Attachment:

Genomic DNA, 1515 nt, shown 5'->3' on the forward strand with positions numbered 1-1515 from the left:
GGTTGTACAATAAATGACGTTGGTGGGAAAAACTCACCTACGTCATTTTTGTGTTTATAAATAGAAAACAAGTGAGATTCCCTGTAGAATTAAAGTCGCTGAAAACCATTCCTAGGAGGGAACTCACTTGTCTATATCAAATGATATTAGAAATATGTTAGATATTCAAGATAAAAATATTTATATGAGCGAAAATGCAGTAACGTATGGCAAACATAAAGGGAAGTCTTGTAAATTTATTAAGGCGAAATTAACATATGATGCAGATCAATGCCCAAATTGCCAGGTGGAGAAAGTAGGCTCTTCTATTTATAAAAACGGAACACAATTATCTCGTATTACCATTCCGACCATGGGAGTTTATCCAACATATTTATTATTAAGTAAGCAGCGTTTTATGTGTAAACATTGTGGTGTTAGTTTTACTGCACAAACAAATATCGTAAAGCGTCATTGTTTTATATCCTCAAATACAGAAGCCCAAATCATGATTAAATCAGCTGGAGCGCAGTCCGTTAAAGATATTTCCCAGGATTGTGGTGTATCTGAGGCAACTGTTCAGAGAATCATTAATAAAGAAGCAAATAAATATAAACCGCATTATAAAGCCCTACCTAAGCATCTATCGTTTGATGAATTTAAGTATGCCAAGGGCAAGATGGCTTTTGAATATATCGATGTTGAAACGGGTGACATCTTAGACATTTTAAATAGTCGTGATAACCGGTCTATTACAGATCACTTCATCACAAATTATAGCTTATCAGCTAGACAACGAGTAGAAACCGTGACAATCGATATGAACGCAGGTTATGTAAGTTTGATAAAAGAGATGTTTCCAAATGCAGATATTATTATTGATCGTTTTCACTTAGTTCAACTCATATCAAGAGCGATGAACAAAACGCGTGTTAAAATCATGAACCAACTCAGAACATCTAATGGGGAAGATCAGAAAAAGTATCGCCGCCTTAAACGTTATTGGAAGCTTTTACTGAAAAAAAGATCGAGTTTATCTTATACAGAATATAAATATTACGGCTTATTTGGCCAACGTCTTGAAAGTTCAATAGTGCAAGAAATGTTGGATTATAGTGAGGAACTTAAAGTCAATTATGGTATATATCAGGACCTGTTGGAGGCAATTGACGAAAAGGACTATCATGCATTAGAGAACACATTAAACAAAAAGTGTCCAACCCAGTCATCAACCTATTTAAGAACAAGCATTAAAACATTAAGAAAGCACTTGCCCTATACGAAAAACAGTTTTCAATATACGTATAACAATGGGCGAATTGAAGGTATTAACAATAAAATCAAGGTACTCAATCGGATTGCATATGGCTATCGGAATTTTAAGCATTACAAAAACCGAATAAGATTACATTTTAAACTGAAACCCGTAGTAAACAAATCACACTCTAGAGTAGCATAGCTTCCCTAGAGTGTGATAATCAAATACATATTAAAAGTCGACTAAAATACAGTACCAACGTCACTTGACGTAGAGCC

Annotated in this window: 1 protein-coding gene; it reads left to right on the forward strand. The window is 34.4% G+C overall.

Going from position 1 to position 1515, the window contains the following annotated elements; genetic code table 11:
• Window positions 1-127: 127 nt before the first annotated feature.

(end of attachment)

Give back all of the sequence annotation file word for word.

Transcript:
Genomic DNA, 1515 nt, shown 5'->3' on the forward strand with positions numbered 1-1515 from the left:
GGTTGTACAATAAATGACGTTGGTGGGAAAAACTCACCTACGTCATTTTTGTGTTTATAAATAGAAAACAAGTGAGATTCCCTGTAGAATTAAAGTCGCTGAAAACCATTCCTAGGAGGGAACTCACTTGTCTATATCAAATGATATTAGAAATATGTTAGATATTCAAGATAAAAATATTTATATGAGCGAAAATGCAGTAACGTATGGCAAACATAAAGGGAAGTCTTGTAAATTTATTAAGGCGAAATTAACATATGATGCAGATCAATGCCCAAATTGCCAGGTGGAGAAAGTAGGCTCTTCTATTTATAAAAACGGAACACAATTATCTCGTATTACCATTCCGACCATGGGAGTTTATCCAACATATTTATTATTAAGTAAGCAGCGTTTTATGTGTAAACATTGTGGTGTTAGTTTTACTGCACAAACAAATATCGTAAAGCGTCATTGTTTTATATCCTCAAATACAGAAGCCCAAATCATGATTAAATCAGCTGGAGCGCAGTCCGTTAAAGATATTTCCCAGGATTGTGGTGTATCTGAGGCAACTGTTCAGAGAATCATTAATAAAGAAGCAAATAAATATAAACCGCATTATAAAGCCCTACCTAAGCATCTATCGTTTGATGAATTTAAGTATGCCAAGGGCAAGATGGCTTTTGAATATATCGATGTTGAAACGGGTGACATCTTAGACATTTTAAATAGTCGTGATAACCGGTCTATTACAGATCACTTCATCACAAATTATAGCTTATCAGCTAGACAACGAGTAGAAACCGTGACAATCGATATGAACGCAGGTTATGTAAGTTTGATAAAAGAGATGTTTCCAAATGCAGATATTATTATTGATCGTTTTCACTTAGTTCAACTCATATCAAGAGCGATGAACAAAACGCGTGTTAAAATCATGAACCAACTCAGAACATCTAATGGGGAAGATCAGAAAAAGTATCGCCGCCTTAAACGTTATTGGAAGCTTTTACTGAAAAAAAGATCGAGTTTATCTTATACAGAATATAAATATTACGGCTTATTTGGCCAACGTCTTGAAAGTTCAATAGTGCAAGAAATGTTGGATTATAGTGAGGAACTTAAAGTCAATTATGGTATATATCAGGACCTGTTGGAGGCAATTGACGAAAAGGACTATCATGCATTAGAGAACACATTAAACAAAAAGTGTCCAACCCAGTCATCAACCTATTTAAGAACAAGCATTAAAACATTAAGAAAGCACTTGCCCTATACGAAAAACAGTTTTCAATATACGTATAACAATGGGCGAATTGAAGGTATTAACAATAAAATCAAGGTACTCAATCGGATTGCATATGGCTATCGGAATTTTAAGCATTACAAAAACCGAATAAGATTACATTTTAAACTGAAACCCGTAGTAAACAAATCACACTCTAGAGTAGCATAGCTTCCCTAGAGTGTGATAATCAAATACATATTAAAAGTCGACTAAAATACAGTACCAACGTCACTTGACGTAGAGCC

Annotated in this window: 1 protein-coding gene; it reads left to right on the forward strand. The window is 34.4% G+C overall.

Going from position 1 to position 1515, the window contains the following annotated elements; genetic code table 11:
• Window positions 1-127: 127 nt before the first annotated feature.